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16 May 1997 00:00
Round one is over and the scorecard shows that the Truth and Reconciliation Commission’s (TRC) game plan - to force human-rights abusers to come clean in exchange for amnesty - failed where it expected to triumph.
But, in the process, it became an unexpected victor.
The most telling statistic from the TRC’s provisional breakdown of the 7 000-odd amnesty applications it received when the deadline expired on Saturday is that “only a handful” of forms came from members of the former South African Defence Force’s covert units, the Inkatha Freedom Party and the National Party.
Yet there is abundant evidence that senior leaders of these three parties were responsible for the single most barbaric development in this country’s history: to create covert military units of the type that devastated Angola and Mozambique and let them loose on the civilians of this country. We are still living with the consequences of this decision: lawlessness, an abundance of unaccounted-for weapons and vicious vendettas still being fought in parts of the country.
The TRC has simply failed to flush out the masterminds and perpetrators of what was probably the apartheid government’s single biggest crime. To be fair, the odds were stacked against the TRC from the moment that KwaZulu-Natal Attorney General Tim McNally failed to secure a conviction against former defence minister Magnus Malan and the other military men who evidently set up the death squads that still haunt this country.
For there is another pattern that emerges from the TRC’s logbook. Convicted prisoners, with nothing to lose, show a remarkable penchant for the truth. By far the greatest number of amnesty applications came from behind bars and, in the case of former colonel Eugene de Kock, provide damning evidence which may still be used to ensure some justice is done.
The other major defeat for the TRC was suffered on KwaZulu-Natal’s battlefields, where, even though a low-intensity civil war that claimed up to 20 000 lives was fought in the last years of apartheid, not a single warlord has come forward to claim responsibility.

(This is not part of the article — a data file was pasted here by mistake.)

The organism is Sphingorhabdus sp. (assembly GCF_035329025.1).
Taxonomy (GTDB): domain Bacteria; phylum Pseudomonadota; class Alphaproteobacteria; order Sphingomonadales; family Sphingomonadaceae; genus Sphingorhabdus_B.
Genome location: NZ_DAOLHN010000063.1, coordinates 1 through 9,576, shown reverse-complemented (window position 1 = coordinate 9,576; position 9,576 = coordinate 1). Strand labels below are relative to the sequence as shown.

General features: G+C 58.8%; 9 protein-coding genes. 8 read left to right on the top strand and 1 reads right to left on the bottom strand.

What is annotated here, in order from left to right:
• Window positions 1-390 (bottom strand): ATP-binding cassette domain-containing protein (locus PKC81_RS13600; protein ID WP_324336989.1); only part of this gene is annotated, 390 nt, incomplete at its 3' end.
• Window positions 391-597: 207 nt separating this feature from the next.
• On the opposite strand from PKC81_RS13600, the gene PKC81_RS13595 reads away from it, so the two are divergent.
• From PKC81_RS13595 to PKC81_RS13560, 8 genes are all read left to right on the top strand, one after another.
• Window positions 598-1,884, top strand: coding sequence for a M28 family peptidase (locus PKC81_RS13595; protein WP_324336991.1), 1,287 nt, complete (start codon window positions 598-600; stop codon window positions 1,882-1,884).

The task of extracting the truth about those terrible years now falls to the criminal justice system. Offices of the attorneys general are inundated with enough evidence to book at least some of the NP, IFP and military men who must be scoffing at the TRC’s failure.
The De Kock trial showed how vital it is, in a country that has to restitch its tattered social fabric with moral fibre, to have a dynamic ability to prosecute those who abused human life and rights. It is now over to the Department of Justice and the attorneys general to find the staff, money and courage to ensure that all those men who formed and fomented the Third Force and used it to devastating effect in KwaZulu-Natal are not allowed to walk free and unrepentant.
This is all the more important given the need to ensure that such savagery is never again unleashed on this country. But it is in this regard that the TRC has come up with an unexpected triumph. That is in the form of an almost complete admission from the African National Congress about the abuses committed by its cadres.
The party owned up to and accepted full responsibility for heinous attacks on civilian targets and serious abuse at its detention centres in exile, including unsolicited detail about the rape of women cadres. The ANC also admitted to its decision to set up and arm township self-defence units in the early 1990s.
Deputy President Thabo Mbeki this week admitted his organisation had been unable to control many of these bands when they ran wild, terrorising ordinary residents and, in many cases, provoking support for Inkatha’s paramilitary counter to them. “At that stage few would have been wise enough to anticipate us not being in control later,” said Mbeki.
It may sound like a quibble now, but had Mbeki and his colleagues read and heeded the warnings published in this and other papers about the renegade self-defence units, they may have acquired that wisdom and saved lives in the process. But the honesty and openness of the ANC can only augur well for the future.
As Tom Lodge, professor of political science at the University of the Witwatersrand, says: “The TRC has told us rather more about the behaviour of the liberation movements than about the government of the day. But as the previous regime is unlikely to be in power again, it is perhaps more important that the current government has given such an account of its past.”
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